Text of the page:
This Week In Illinois History: The End Of Al Capone (October 17, 1931)
On October 17, 1931, Al Capone was convicted of five counts of income tax evasion. The notorious Chicago gangster had been charged with evading taxes from 1924 to 1929. He was sentenced to 11 years in prison, fined $50,000, and ordered to pay $215,000 in back taxes. This marked the end of 32-year-old Capone’s reign, and it had nothing to do with the murder and mayhem he’d perpetrated over seven years as Chicago’s top gangster.
Al Capone was born in 1899 and in his teens became a small-time gangster in Brooklyn, New York. He moved to Chicago in 1919 and began running gambling and prostitution rackets. Then Prohibition started, making alcohol the most lucrative underworld enterprise. Several gangs fought for control of Chicago’s bootlegging business, but by 1925, the 26-year-old Capone was head of Chicago organized crime.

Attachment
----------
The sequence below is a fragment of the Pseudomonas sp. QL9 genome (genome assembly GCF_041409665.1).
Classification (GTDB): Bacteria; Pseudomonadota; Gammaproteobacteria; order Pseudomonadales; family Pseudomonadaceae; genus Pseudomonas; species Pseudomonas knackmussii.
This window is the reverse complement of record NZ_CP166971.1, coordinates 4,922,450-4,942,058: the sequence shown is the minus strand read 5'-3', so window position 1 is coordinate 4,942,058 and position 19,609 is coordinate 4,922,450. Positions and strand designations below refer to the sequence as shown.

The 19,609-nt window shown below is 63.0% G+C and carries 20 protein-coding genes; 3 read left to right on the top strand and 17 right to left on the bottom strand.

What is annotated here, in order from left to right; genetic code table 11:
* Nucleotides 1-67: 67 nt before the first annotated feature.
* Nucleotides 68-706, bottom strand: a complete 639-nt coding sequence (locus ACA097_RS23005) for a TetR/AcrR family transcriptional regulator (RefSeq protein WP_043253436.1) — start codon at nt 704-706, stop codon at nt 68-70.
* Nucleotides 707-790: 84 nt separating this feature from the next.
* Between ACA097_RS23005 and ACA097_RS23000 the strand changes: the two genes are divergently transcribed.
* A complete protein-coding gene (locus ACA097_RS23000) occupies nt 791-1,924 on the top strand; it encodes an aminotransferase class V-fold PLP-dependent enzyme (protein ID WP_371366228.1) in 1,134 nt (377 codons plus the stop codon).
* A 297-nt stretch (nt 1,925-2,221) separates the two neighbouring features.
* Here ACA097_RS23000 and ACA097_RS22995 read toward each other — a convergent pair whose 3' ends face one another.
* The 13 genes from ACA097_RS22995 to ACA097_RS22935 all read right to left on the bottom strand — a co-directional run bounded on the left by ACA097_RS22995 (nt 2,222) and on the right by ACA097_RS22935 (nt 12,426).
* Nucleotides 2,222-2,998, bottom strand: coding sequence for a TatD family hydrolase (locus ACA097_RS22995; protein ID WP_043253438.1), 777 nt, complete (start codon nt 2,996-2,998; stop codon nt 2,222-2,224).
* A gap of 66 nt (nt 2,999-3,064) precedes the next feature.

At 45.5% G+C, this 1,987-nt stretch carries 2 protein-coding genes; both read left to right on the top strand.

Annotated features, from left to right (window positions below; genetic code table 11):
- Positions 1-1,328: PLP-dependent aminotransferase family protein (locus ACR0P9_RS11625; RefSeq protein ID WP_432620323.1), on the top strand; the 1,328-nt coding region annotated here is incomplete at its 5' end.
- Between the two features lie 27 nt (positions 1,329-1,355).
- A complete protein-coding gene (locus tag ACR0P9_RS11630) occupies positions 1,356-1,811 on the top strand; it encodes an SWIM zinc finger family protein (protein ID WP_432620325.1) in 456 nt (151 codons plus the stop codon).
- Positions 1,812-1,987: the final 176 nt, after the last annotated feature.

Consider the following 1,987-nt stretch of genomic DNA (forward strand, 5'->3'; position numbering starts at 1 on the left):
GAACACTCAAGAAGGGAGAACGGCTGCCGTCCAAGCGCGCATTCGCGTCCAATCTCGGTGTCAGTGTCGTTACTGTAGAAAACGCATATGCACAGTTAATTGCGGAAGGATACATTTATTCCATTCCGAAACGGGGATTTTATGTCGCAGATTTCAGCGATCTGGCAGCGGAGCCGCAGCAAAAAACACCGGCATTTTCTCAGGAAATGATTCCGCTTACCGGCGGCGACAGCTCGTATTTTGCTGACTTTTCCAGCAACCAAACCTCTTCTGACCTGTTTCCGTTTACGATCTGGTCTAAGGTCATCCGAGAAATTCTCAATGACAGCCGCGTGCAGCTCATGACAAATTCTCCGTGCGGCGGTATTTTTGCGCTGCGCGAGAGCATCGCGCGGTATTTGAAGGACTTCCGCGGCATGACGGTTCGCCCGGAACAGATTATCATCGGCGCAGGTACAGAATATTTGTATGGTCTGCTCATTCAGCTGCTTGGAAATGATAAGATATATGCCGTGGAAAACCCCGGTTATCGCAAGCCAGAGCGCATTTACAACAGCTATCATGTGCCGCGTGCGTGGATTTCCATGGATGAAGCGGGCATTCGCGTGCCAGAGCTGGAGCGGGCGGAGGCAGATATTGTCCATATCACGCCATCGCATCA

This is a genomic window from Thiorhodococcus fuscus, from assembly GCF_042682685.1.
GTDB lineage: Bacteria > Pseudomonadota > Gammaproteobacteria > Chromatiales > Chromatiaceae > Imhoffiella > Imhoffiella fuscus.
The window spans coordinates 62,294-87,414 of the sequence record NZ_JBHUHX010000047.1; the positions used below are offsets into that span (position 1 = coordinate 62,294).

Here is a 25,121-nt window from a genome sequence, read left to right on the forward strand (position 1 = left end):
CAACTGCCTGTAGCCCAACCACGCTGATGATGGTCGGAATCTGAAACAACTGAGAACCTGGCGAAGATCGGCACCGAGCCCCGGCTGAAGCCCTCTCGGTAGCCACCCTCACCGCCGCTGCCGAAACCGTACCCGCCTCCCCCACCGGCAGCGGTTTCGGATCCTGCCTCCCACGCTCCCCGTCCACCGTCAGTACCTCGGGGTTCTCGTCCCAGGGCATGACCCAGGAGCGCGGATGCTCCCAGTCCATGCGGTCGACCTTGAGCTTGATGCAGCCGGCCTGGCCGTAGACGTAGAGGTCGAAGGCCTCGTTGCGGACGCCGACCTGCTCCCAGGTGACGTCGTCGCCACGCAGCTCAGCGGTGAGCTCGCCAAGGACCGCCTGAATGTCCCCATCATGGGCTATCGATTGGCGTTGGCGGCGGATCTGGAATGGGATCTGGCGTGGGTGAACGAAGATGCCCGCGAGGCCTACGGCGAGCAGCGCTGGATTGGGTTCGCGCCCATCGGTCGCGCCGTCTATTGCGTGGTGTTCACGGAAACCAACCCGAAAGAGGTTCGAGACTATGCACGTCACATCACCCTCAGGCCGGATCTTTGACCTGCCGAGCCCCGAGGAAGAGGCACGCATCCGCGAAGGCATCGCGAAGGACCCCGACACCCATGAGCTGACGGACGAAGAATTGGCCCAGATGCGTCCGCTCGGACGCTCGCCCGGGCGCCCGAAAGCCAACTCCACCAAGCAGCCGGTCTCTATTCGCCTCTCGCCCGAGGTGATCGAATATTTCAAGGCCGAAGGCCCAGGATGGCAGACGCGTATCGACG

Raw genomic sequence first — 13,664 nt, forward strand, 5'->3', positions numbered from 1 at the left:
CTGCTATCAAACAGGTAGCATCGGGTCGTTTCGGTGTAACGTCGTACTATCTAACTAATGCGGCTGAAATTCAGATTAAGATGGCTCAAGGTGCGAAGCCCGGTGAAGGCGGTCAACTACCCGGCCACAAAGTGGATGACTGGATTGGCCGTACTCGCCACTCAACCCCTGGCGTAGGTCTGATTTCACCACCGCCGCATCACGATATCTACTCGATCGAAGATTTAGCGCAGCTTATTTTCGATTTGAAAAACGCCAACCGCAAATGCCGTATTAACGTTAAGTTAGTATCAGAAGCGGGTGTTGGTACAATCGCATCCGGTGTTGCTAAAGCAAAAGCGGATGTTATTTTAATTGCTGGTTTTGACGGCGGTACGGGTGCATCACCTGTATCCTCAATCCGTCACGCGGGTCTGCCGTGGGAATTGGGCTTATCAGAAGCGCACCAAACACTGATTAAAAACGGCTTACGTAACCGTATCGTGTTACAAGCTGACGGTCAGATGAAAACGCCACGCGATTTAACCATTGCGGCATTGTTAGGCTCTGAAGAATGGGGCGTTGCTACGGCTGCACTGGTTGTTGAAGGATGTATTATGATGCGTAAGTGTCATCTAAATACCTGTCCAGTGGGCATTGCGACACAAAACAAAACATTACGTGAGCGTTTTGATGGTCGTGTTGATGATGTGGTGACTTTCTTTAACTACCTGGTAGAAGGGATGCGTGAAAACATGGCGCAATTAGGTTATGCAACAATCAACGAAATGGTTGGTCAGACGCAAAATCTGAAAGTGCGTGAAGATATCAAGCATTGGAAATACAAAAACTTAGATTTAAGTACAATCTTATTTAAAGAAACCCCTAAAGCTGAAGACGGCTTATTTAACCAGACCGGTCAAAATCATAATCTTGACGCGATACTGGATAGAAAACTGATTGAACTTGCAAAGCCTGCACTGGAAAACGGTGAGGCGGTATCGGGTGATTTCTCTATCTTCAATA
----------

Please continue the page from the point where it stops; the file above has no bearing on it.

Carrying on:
He was flamboyant, always appearing in fancy suits and jewelry and smoking the finest cigars. He courted the press and mocked law enforcement, even after the St. Valentines Day Massacre of 1929, which garnered national attention.
But in 1927, the Supreme Court had ruled that illegally earned income was still subject to federal income tax. The IRS used Capone’s extravagant lifestyle to prove that he earned far more than reported on his tax returns.
Capone served only seven years of his sentence, partly because he was suffering from syphilis, which allegedly gave him brain damage. He died at his estate in Palm Island, Florida, in 1947 at age 48.